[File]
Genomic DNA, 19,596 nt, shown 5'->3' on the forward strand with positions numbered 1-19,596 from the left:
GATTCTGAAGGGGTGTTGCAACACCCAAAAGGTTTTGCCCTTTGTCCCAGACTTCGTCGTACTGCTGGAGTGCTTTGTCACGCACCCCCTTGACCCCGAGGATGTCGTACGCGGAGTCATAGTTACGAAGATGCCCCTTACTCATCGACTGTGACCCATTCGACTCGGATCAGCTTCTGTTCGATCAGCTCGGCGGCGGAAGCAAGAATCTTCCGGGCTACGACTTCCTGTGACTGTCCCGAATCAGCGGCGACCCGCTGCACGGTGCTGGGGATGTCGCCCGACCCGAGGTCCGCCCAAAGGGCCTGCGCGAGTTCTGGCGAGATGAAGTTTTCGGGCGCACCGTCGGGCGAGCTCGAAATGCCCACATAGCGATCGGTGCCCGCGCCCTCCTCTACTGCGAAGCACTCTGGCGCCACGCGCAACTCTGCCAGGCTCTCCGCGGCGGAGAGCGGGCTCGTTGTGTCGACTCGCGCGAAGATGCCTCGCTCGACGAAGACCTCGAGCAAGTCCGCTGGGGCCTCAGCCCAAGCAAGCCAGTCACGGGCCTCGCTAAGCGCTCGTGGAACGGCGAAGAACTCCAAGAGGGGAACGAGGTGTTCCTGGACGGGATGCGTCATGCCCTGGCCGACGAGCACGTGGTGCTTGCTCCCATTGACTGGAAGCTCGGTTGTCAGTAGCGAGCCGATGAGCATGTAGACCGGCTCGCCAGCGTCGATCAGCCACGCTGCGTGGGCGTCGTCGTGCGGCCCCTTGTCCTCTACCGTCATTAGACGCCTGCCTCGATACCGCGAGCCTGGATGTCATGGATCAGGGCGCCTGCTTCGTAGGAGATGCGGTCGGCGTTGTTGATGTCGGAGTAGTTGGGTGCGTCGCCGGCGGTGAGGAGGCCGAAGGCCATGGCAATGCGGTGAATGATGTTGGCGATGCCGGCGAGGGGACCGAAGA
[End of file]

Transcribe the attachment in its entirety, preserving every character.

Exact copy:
Genomic DNA, 19,596 nt, shown 5'->3' on the forward strand with positions numbered 1-19,596 from the left:
GATTCTGAAGGGGTGTTGCAACACCCAAAAGGTTTTGCCCTTTGTCCCAGACTTCGTCGTACTGCTGGAGTGCTTTGTCACGCACCCCCTTGACCCCGAGGATGTCGTACGCGGAGTCATAGTTACGAAGATGCCCCTTACTCATCGACTGTGACCCATTCGACTCGGATCAGCTTCTGTTCGATCAGCTCGGCGGCGGAAGCAAGAATCTTCCGGGCTACGACTTCCTGTGACTGTCCCGAATCAGCGGCGACCCGCTGCACGGTGCTGGGGATGTCGCCCGACCCGAGGTCCGCCCAAAGGGCCTGCGCGAGTTCTGGCGAGATGAAGTTTTCGGGCGCACCGTCGGGCGAGCTCGAAATGCCCACATAGCGATCGGTGCCCGCGCCCTCCTCTACTGCGAAGCACTCTGGCGCCACGCGCAACTCTGCCAGGCTCTCCGCGGCGGAGAGCGGGCTCGTTGTGTCGACTCGCGCGAAGATGCCTCGCTCGACGAAGACCTCGAGCAAGTCCGCTGGGGCCTCAGCCCAAGCAAGCCAGTCACGGGCCTCGCTAAGCGCTCGTGGAACGGCGAAGAACTCCAAGAGGGGAACGAGGTGTTCCTGGACGGGATGCGTCATGCCCTGGCCGACGAGCACGTGGTGCTTGCTCCCATTGACTGGAAGCTCGGTTGTCAGTAGCGAGCCGATGAGCATGTAGACCGGCTCGCCAGCGTCGATCAGCCACGCTGCGTGGGCGTCGTCGTGCGGCCCCTTGTCCTCTACCGTCATTAGACGCCTGCCTCGATACCGCGAGCCTGGATGTCATGGATCAGGGCGCCTGCTTCGTAGGAGATGCGGTCGGCGTTGTTGATGTCGGAGTAGTTGGGTGCGTCGCCGGCGGTGAGGAGGCCGAAGGCCATGGCAATGCGGTGAATGATGTTGGCGATGCCGGCGAGGGGACCGAAGA